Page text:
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© Mr Ben White

IoE Number: 380890
Location: CHURCH OF ST JAMES, WHITSON STREET (east side)
  BRISTOL, BRISTOL, BRISTOL
Photographer: Mr Ben White
Date Photographed: 17 March 2007
Date listed: 08 January 1959
Date of last amendment: 08 January 1959
Grade I

The Images of England website consists of images of listed buildings based on the statutory list as it was in 2001 and does not incorporate subsequent amendments to the list. For the statutory list and information on the current listed status of individual buildings please go to The National Heritage List for England.

BRISTOLST5873SEWHITSON STREET901-1/11/348(East side)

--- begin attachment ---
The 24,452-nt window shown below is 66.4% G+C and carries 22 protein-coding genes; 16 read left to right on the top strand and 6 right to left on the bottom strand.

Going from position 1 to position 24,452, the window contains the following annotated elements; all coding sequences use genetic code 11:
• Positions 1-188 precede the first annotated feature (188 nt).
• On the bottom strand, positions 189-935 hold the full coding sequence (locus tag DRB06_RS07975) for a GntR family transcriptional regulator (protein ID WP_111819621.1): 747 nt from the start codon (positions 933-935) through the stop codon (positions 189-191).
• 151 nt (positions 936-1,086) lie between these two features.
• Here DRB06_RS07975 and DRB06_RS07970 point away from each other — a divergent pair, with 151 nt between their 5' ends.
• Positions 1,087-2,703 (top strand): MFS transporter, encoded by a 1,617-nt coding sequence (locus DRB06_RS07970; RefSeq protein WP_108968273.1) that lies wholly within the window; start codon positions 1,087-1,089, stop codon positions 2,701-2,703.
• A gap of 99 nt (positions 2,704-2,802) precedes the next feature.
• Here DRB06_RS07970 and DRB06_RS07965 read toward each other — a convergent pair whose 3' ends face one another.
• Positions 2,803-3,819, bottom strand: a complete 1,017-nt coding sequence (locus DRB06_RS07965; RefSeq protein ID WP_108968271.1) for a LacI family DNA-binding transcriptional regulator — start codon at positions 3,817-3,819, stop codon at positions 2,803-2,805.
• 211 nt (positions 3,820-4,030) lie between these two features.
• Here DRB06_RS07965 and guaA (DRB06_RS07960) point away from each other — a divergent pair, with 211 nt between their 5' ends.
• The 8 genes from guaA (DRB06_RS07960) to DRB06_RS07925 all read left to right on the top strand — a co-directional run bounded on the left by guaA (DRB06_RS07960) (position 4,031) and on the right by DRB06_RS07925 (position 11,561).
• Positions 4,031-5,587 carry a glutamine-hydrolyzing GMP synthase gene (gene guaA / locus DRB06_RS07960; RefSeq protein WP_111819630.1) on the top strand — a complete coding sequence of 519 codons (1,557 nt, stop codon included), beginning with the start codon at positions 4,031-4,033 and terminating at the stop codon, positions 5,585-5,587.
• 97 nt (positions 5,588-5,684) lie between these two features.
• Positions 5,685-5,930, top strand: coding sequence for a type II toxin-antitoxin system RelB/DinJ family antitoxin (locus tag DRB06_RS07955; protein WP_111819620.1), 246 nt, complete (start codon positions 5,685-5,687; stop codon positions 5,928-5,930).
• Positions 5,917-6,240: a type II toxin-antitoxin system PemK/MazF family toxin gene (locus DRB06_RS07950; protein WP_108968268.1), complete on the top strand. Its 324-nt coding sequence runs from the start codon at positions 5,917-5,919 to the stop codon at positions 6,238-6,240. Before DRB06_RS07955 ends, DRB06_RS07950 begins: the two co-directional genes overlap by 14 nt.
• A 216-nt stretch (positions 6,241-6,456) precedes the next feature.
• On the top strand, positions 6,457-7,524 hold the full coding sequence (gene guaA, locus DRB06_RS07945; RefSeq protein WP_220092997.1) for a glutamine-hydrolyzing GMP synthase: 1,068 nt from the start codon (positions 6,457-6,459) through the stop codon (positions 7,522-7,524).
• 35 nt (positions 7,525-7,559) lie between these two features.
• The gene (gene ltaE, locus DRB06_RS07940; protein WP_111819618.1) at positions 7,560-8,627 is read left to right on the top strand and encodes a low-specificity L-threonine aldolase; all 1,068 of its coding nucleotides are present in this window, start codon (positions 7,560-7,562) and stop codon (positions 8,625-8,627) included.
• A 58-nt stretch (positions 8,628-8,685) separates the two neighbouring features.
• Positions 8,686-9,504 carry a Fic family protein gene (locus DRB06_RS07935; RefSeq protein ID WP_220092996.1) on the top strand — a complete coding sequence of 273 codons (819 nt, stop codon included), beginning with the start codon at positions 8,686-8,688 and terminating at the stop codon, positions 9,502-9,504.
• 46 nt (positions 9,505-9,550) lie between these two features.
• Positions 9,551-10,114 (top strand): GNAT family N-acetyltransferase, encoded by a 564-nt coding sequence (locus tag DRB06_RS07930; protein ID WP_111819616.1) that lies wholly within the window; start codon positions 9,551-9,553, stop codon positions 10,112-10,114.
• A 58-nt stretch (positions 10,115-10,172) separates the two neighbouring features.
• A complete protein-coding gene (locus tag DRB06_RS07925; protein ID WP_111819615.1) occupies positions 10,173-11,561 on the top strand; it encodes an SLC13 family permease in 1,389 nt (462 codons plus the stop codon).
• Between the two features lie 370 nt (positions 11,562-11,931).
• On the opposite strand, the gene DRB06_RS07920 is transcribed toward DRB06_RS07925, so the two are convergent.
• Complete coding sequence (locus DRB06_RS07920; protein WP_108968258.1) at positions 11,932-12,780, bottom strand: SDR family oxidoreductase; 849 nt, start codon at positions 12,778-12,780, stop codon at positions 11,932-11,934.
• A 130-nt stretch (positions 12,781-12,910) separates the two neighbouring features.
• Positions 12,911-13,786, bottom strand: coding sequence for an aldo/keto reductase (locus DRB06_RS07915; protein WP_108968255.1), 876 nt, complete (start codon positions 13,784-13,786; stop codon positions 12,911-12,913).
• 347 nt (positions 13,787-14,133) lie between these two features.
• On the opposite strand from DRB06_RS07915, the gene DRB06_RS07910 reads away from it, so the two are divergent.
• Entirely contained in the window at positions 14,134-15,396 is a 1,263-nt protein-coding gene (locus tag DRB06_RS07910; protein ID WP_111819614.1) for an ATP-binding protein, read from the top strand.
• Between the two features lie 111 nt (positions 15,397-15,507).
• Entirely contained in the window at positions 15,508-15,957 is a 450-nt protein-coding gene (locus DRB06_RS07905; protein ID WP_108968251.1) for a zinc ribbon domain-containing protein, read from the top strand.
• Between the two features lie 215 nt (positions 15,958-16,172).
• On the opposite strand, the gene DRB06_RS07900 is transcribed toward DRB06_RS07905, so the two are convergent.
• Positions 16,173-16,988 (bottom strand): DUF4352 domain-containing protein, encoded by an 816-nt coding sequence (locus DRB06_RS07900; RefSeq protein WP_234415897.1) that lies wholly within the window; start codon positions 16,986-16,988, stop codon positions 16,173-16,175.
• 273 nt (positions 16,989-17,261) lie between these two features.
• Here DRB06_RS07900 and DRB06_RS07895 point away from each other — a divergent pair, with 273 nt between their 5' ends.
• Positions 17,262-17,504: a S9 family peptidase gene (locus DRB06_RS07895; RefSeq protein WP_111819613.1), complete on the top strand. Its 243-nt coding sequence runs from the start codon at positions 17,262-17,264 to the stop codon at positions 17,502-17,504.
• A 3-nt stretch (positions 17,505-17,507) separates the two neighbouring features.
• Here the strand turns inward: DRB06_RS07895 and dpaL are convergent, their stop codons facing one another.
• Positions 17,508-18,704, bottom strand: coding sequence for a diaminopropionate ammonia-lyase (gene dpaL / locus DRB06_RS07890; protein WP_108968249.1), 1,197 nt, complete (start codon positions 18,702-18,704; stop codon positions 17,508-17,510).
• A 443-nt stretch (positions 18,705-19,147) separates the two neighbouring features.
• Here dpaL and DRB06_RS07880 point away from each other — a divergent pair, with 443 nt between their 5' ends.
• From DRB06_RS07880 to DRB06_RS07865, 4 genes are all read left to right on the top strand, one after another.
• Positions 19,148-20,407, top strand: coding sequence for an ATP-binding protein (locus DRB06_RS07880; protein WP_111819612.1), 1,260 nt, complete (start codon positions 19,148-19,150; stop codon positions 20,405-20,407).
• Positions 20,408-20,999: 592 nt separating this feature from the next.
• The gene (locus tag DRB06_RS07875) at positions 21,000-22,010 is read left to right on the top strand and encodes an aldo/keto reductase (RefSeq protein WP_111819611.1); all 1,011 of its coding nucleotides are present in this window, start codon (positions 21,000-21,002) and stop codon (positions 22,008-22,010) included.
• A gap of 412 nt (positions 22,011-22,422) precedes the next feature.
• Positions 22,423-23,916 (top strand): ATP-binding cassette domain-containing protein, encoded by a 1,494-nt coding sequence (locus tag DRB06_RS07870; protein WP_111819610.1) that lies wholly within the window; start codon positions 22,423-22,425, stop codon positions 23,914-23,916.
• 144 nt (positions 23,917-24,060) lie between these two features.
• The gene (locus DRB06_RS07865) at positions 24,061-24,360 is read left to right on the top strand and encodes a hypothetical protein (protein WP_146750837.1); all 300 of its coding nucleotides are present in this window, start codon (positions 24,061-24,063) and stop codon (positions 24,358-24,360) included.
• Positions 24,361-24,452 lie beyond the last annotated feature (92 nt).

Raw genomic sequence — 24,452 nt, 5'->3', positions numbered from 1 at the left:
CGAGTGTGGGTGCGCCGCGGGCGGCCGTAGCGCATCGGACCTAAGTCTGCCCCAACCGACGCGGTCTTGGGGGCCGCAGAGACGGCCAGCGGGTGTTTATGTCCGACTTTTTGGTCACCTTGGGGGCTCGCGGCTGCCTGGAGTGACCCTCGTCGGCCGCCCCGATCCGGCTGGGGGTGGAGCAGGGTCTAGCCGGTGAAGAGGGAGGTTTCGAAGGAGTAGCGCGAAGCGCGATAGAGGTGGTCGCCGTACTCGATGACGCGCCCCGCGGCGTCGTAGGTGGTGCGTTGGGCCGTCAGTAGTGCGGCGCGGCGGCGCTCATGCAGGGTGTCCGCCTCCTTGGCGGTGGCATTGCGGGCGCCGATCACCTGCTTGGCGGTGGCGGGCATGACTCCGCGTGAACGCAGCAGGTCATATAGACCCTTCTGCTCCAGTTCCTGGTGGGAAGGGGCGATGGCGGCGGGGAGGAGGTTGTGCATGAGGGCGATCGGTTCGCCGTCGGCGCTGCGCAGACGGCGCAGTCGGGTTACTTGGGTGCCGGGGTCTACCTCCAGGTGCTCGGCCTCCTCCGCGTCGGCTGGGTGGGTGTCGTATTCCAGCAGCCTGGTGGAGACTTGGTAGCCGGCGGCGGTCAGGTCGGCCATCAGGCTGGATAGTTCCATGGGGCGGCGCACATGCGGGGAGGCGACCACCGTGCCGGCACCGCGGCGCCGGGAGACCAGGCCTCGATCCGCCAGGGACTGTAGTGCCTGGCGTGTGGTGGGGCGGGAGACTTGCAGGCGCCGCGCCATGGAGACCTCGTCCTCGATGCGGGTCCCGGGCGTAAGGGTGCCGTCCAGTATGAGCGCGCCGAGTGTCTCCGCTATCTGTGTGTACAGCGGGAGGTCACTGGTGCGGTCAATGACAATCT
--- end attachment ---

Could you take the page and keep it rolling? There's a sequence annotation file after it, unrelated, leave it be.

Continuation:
BRISTOL ST5873SE WHITSON STREET 901-1/11/348 (East side) 08/01/59 Church of St James I Church, former priory. Founded 1129 as a Benedictine cell, from when the nave survives, tower c1374, S aisle widened and rebuilt 1698, porch late C18, and N aisle rebuilt 1864. MATERIALS: Pennant rubble with limestone dressings, and limestone ashlar to the porch and part of the tower and W end. PLAN: aisled nave, SE tower and SW porch. Norman W end and nave, late Perpendicular Gothic Survival style S aisle, mid Georgian porch and mid C19 N aisle. EXTERIOR: blank, rubble E end with a course of weathering beneath three C19 round-arched windows, and an oval light in the apex. 4-stage unbuttressed tower with a small doorway on the E side, and a square SW stair tower, flush with the W side, with an octagonal spirelet with a pyramidal top and finial; on the S side is a small flat-headed window to the lower stage, a small lancet to the second stage, and a clock; 2-light belfry windows, a string with corner gargoyles and a crenellated parapet with gableted pinnacles. C19 north aisle of 5 gables with 2-light plate tracery windows, and semicircular-arched clerestory windows. The late C17 south aisle of 5 bays has 4-light windows with square heads, separated by buttresses; there is an arched doorway below the E window with shafts and moulded capitals and a label mould below a weathering; clerestory windows set in a band of blank arcading, 2-storey late C18 porch at the W end with side windows as the S aisle, and S doorway with pilasters of 2 panels separated by sunken diapers (see St Paul's, Portland Square (qv)) and a band of trefoil-headed panels above with foliate spandrels. C12 west end has clasping buttresses to the lower rubble section and a much restored segmental-arched doorway within a round arch with shafts and cushion caps; above is a sill band to the ashlar upper part, which contains a fine arcade of interlacing arches pierced by 3 round-arched windows, the middle one wider; betweeen the tops of the buttresses is a string, and a c1160 wheel window of plate tracery forming 8 circles around a central one within a zigzag ring, but the interlacing moulding which made it remarkable has mostly disappeared; above is an upper string and an arrow slit; wide, gabled N aisle with a pointed doorway with foliated capitals, and a window as the N aisle, and a semicircular-arched window to the S gable INTERIOR: C19 blind E arcade of interlacing round-arched mouldings, below an arcade of round-arched niches with cushion capitals; a billet moulding runs above this around the church, and the 3 windows above it have a diamond moulding to the arches. Late C12 five-bay nave of stout columns with 4 half-round minor shafts; wide, scalloped capitals, and square-section semicircular arches and lozenge hoodmoulding which runs on into the E wall; ornamented string course below deeply splayed clerestory windows, and late C14 arch-braced collar roof on corbels. 5-bay C19 north aisle is 2 bays wide: an arcade of red granite columns, probably following the line of the old aisle, and respond shafts in the N wall, wide capitals with undercut foliage, with shallow pointed arches, and half-arches to the nave. Late C17 south aisle has fine painted corbels to a timber pitched roof. The W windows have attached shafts and a zigzag moulding forming lozenges to the arches. FITTINGS: large late C19 pulpit on 4 granite shafts, with octagonal top with marble shafts and interlacing arches; C19 Norman-style font with zigzag moulded column base, late C19 Norman-style altar table with massive twisted front legs and cushion capitals, wrought-iron altar railing, choir stalls with poppy heads, plain pews with doors. MEMORIALS: N aisle: marble wall tablet to Isaac Bough d.1713, a sarcophagus on animal feet, with a bowed tablet above and a framed urn on top, with a slate backing; wall memorial to Sir Charles Somerset d.1598, of a panelled pedestal beneath an aedicule with Corinthian columns to an entablature, corner obelisks and a central coat of arms; in the centre is a couple and their daughter kneeling either side of an altar. W end: marble wall tablet to Dighton family c1730 has a winged cupid apron and a pedimented top. Marble tablet to Joan Wood and others, c1708, brackets to a Corinthian aedicule with scrolls and fruit supporting the sides. Wall memorial to Henry Dighton d.1673, a marble aedicule with Corinthian columns, apron and side panels with military motifs, canon on top and a central heraldic cartouche. S aisle: marble wall memorial on brackets with an apron and scrolled sides, a high panel with head reliefs and a shell. Wall memorial to Thomas Edwards d.1735, a Corinthian aedicule on brackets with a broken pediment and cartouche. Wall memorial to Martha Noble d.1754, a panel on brackets bearing a sarcophagus with a skull, below an open pediment with a crown and open book on the top. Wall tomb of Robert Earl of Gloucester, a wide moulded arch containing a C12 recumbent effigy in robes: 'extremely interesting' (Pevsner). Above the W door is a Royal Coat of Arms. Various mid C18-C19 wall tablets. HISTORICAL NOTE: the priory nave became a parish church in 1374. (The Buildings of England: Pevsner N: North Somerset and Bristol: London: 1958-: 390; Gomme A, Jenner M and Little B: Bristol, An Architectural History: Bristol: 1979-: 14-17, 31, 60, 178).